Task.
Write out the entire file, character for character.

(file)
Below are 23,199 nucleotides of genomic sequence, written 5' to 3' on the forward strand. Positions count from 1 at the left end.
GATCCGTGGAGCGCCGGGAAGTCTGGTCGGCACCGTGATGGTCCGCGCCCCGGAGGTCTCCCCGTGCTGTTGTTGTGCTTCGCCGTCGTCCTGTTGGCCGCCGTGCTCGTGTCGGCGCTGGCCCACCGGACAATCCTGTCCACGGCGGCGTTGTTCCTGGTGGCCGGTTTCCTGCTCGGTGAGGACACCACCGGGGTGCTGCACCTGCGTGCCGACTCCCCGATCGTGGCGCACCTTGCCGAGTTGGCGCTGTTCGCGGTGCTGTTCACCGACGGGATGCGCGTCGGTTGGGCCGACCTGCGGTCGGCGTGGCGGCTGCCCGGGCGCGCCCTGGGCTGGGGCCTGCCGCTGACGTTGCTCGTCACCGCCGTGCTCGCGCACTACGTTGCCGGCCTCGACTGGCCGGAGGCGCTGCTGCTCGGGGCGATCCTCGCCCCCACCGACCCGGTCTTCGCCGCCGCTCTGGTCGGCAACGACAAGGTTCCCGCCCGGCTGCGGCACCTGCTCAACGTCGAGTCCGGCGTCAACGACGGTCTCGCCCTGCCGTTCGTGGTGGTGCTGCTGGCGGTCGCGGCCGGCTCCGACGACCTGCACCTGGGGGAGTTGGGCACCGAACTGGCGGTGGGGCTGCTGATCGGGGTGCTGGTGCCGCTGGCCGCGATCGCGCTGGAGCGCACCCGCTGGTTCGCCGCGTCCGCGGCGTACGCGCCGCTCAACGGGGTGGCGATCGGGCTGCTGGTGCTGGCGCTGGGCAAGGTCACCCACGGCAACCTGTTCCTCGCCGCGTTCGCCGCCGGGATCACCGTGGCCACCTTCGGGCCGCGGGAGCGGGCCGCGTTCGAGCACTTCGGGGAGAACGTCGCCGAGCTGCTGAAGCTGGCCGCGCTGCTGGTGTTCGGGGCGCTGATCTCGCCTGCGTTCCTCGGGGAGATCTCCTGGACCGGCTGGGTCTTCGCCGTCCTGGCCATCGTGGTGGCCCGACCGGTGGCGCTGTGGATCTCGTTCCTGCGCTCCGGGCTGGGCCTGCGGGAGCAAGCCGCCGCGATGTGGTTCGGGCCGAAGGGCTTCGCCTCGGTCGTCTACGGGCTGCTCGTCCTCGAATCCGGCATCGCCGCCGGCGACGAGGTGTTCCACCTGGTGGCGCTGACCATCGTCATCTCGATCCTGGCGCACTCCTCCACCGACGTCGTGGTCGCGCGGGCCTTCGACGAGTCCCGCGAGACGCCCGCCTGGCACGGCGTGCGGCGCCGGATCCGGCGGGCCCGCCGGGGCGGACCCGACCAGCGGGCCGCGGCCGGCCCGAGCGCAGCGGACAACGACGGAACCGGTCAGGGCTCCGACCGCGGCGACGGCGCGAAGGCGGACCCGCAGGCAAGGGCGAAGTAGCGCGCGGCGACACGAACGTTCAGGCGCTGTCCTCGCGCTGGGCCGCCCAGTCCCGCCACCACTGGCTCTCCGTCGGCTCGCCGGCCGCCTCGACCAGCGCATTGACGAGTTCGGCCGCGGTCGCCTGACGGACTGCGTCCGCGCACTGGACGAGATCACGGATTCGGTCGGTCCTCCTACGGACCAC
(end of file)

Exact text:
Below are 23,199 nucleotides of genomic sequence, written 5' to 3' on the forward strand. Positions count from 1 at the left end.
GATCCGTGGAGCGCCGGGAAGTCTGGTCGGCACCGTGATGGTCCGCGCCCCGGAGGTCTCCCCGTGCTGTTGTTGTGCTTCGCCGTCGTCCTGTTGGCCGCCGTGCTCGTGTCGGCGCTGGCCCACCGGACAATCCTGTCCACGGCGGCGTTGTTCCTGGTGGCCGGTTTCCTGCTCGGTGAGGACACCACCGGGGTGCTGCACCTGCGTGCCGACTCCCCGATCGTGGCGCACCTTGCCGAGTTGGCGCTGTTCGCGGTGCTGTTCACCGACGGGATGCGCGTCGGTTGGGCCGACCTGCGGTCGGCGTGGCGGCTGCCCGGGCGCGCCCTGGGCTGGGGCCTGCCGCTGACGTTGCTCGTCACCGCCGTGCTCGCGCACTACGTTGCCGGCCTCGACTGGCCGGAGGCGCTGCTGCTCGGGGCGATCCTCGCCCCCACCGACCCGGTCTTCGCCGCCGCTCTGGTCGGCAACGACAAGGTTCCCGCCCGGCTGCGGCACCTGCTCAACGTCGAGTCCGGCGTCAACGACGGTCTCGCCCTGCCGTTCGTGGTGGTGCTGCTGGCGGTCGCGGCCGGCTCCGACGACCTGCACCTGGGGGAGTTGGGCACCGAACTGGCGGTGGGGCTGCTGATCGGGGTGCTGGTGCCGCTGGCCGCGATCGCGCTGGAGCGCACCCGCTGGTTCGCCGCGTCCGCGGCGTACGCGCCGCTCAACGGGGTGGCGATCGGGCTGCTGGTGCTGGCGCTGGGCAAGGTCACCCACGGCAACCTGTTCCTCGCCGCGTTCGCCGCCGGGATCACCGTGGCCACCTTCGGGCCGCGGGAGCGGGCCGCGTTCGAGCACTTCGGGGAGAACGTCGCCGAGCTGCTGAAGCTGGCCGCGCTGCTGGTGTTCGGGGCGCTGATCTCGCCTGCGTTCCTCGGGGAGATCTCCTGGACCGGCTGGGTCTTCGCCGTCCTGGCCATCGTGGTGGCCCGACCGGTGGCGCTGTGGATCTCGTTCCTGCGCTCCGGGCTGGGCCTGCGGGAGCAAGCCGCCGCGATGTGGTTCGGGCCGAAGGGCTTCGCCTCGGTCGTCTACGGGCTGCTCGTCCTCGAATCCGGCATCGCCGCCGGCGACGAGGTGTTCCACCTGGTGGCGCTGACCATCGTCATCTCGATCCTGGCGCACTCCTCCACCGACGTCGTGGTCGCGCGGGCCTTCGACGAGTCCCGCGAGACGCCCGCCTGGCACGGCGTGCGGCGCCGGATCCGGCGGGCCCGCCGGGGCGGACCCGACCAGCGGGCCGCGGCCGGCCCGAGCGCAGCGGACAACGACGGAACCGGTCAGGGCTCCGACCGCGGCGACGGCGCGAAGGCGGACCCGCAGGCAAGGGCGAAGTAGCGCGCGGCGACACGAACGTTCAGGCGCTGTCCTCGCGCTGGGCCGCCCAGTCCCGCCACCACTGGCTCTCCGTCGGCTCGCCGGCCGCCTCGACCAGCGCATTGACGAGTTCGGCCGCGGTCGCCTGACGGACTGCGTCCGCGCACTGGACGAGATCACGGATTCGGTCGGTCCTCCTACGGACCAC